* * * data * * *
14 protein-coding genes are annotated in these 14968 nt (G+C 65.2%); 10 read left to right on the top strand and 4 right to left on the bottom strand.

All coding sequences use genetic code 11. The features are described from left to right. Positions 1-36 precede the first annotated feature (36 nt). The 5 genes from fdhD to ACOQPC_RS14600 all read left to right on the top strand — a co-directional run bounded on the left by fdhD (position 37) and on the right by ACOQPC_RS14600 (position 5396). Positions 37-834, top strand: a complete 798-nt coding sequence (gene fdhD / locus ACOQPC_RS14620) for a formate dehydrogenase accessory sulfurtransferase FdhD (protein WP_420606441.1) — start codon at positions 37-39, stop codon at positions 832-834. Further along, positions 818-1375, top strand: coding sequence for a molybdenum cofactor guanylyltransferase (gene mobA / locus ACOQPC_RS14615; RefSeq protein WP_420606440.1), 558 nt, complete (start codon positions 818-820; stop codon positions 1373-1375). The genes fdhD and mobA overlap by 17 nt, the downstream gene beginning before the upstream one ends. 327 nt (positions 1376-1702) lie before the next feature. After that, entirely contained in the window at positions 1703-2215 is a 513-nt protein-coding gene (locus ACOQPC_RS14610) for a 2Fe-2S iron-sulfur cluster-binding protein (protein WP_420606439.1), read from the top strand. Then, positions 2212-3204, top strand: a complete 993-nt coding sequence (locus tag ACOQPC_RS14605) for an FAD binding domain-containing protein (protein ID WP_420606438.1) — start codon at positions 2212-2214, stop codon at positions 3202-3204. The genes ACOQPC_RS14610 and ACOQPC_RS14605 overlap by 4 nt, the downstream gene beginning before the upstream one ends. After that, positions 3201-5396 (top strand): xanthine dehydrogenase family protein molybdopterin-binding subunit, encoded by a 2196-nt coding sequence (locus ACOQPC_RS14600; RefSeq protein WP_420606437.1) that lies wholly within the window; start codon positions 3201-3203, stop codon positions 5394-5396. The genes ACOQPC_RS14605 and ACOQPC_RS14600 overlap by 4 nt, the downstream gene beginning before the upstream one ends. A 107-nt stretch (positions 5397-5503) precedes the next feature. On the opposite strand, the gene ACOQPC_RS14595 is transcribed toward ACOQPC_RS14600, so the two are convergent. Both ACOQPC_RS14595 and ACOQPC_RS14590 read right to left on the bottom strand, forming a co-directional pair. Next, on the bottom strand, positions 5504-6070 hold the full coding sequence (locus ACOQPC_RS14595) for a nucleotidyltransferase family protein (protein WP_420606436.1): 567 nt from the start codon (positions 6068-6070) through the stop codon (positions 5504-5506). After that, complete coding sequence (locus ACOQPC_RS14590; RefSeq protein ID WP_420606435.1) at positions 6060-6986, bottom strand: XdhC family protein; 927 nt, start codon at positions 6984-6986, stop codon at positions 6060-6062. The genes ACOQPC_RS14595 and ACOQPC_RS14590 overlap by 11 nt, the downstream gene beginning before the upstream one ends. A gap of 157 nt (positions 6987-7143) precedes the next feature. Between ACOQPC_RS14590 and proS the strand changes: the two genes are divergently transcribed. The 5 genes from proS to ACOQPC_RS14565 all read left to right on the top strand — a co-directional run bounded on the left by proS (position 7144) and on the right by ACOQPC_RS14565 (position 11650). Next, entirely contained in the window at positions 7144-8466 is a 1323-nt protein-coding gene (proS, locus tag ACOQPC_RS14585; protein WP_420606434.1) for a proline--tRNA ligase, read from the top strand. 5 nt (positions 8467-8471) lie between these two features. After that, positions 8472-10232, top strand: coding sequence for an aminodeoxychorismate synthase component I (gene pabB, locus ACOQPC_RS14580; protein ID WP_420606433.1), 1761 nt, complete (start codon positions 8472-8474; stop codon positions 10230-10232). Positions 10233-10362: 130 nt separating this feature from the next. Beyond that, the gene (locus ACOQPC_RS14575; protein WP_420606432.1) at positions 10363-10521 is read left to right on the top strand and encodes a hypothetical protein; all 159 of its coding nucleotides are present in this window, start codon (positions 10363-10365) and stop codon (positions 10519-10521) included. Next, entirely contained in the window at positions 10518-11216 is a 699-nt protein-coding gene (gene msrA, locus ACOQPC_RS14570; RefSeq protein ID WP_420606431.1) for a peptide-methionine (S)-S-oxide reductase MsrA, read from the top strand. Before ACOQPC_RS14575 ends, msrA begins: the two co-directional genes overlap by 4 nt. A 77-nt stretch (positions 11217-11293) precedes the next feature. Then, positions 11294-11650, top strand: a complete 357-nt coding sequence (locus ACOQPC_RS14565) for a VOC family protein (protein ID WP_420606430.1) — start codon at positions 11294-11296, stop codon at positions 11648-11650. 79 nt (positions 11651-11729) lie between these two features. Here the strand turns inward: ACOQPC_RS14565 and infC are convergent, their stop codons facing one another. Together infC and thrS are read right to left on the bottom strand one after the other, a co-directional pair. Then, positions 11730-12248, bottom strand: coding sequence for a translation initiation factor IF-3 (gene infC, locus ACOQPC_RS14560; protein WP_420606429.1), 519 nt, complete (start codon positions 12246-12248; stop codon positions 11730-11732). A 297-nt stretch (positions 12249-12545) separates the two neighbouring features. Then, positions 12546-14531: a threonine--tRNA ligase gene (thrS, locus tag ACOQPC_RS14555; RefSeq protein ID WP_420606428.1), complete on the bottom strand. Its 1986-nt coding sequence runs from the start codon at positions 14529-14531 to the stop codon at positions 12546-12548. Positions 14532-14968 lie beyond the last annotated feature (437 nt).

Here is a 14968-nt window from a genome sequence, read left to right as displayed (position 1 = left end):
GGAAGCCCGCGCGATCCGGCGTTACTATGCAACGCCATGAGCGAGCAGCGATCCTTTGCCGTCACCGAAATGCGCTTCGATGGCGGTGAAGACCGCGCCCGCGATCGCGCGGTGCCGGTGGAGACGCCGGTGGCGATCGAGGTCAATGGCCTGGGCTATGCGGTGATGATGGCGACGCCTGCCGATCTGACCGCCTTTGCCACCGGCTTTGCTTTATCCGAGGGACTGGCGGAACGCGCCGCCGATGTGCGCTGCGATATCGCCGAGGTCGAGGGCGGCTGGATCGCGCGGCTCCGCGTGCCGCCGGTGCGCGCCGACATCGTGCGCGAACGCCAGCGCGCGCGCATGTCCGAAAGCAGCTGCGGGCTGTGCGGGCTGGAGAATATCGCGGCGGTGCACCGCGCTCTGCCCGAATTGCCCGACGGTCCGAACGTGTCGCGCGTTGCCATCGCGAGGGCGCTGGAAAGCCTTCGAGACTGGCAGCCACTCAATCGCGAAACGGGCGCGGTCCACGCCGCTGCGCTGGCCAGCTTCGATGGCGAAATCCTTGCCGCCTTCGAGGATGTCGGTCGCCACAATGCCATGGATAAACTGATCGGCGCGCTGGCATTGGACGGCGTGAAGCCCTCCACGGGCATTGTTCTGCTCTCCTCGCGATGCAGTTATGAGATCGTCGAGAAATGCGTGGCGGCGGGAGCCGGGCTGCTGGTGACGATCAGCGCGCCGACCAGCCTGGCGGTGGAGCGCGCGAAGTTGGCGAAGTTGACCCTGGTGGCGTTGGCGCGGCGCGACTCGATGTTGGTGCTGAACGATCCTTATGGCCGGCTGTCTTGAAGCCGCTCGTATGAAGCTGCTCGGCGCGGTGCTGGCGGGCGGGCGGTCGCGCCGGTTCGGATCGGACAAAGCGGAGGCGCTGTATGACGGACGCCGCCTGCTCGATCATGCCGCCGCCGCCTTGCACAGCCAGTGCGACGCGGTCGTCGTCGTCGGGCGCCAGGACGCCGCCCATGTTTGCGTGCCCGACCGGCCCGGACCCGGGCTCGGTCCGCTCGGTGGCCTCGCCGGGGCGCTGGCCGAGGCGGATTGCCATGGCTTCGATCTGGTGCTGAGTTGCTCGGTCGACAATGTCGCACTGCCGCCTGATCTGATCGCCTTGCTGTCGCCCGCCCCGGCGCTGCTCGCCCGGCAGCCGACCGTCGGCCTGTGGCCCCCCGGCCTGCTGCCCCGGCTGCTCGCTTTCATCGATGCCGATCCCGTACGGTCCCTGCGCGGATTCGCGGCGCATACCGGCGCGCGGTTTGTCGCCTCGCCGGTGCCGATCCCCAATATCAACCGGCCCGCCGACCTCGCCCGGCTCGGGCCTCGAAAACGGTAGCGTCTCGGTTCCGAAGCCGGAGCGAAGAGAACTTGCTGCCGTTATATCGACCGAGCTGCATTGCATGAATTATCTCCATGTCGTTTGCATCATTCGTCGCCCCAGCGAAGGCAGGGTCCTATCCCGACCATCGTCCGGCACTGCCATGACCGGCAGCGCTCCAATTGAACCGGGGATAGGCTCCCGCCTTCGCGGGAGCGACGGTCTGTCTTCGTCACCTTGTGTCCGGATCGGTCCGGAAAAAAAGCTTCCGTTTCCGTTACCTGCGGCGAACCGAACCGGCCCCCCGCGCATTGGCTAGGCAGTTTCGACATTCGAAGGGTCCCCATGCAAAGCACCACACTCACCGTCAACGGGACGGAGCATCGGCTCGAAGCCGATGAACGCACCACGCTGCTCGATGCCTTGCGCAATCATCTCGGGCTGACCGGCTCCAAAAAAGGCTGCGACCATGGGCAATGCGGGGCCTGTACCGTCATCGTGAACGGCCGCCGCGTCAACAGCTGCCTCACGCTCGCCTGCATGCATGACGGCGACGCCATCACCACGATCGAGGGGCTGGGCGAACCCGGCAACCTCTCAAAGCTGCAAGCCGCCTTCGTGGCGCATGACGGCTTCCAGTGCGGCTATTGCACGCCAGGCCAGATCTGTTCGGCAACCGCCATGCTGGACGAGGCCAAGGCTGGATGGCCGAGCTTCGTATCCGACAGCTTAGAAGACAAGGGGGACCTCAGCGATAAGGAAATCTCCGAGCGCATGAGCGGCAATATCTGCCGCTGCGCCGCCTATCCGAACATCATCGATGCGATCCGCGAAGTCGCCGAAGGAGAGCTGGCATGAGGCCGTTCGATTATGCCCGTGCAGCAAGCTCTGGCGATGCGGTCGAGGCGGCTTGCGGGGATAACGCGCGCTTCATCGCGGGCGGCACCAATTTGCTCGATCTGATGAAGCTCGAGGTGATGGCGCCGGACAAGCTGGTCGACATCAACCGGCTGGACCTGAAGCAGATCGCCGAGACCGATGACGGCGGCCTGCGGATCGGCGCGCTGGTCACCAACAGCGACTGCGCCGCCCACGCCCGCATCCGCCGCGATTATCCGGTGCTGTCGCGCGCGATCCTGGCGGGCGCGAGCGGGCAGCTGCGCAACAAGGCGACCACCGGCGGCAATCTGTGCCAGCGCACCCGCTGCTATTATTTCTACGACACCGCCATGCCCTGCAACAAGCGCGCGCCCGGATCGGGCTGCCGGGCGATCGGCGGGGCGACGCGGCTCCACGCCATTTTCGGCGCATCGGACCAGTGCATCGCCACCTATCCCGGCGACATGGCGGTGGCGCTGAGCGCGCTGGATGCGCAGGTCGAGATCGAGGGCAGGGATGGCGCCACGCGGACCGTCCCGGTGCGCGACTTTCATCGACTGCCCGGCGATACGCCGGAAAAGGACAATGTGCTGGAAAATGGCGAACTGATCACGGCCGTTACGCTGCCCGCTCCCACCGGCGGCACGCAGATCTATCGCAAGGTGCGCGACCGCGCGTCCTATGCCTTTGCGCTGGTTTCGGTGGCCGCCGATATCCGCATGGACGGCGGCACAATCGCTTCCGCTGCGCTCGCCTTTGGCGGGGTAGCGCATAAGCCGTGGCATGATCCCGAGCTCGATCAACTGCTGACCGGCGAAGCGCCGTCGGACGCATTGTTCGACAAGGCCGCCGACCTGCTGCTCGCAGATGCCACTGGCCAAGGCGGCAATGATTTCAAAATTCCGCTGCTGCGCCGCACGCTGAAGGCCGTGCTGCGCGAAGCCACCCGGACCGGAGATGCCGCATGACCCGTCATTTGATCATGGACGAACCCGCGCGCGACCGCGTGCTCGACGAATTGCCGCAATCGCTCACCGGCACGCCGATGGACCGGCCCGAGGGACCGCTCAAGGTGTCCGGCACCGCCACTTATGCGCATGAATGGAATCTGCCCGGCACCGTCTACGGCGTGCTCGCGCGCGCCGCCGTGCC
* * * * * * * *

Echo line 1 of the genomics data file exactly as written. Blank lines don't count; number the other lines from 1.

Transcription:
14 protein-coding genes are annotated in these 14968 nt (G+C 65.2%); 10 read left to right on the top strand and 4 right to left on the bottom strand.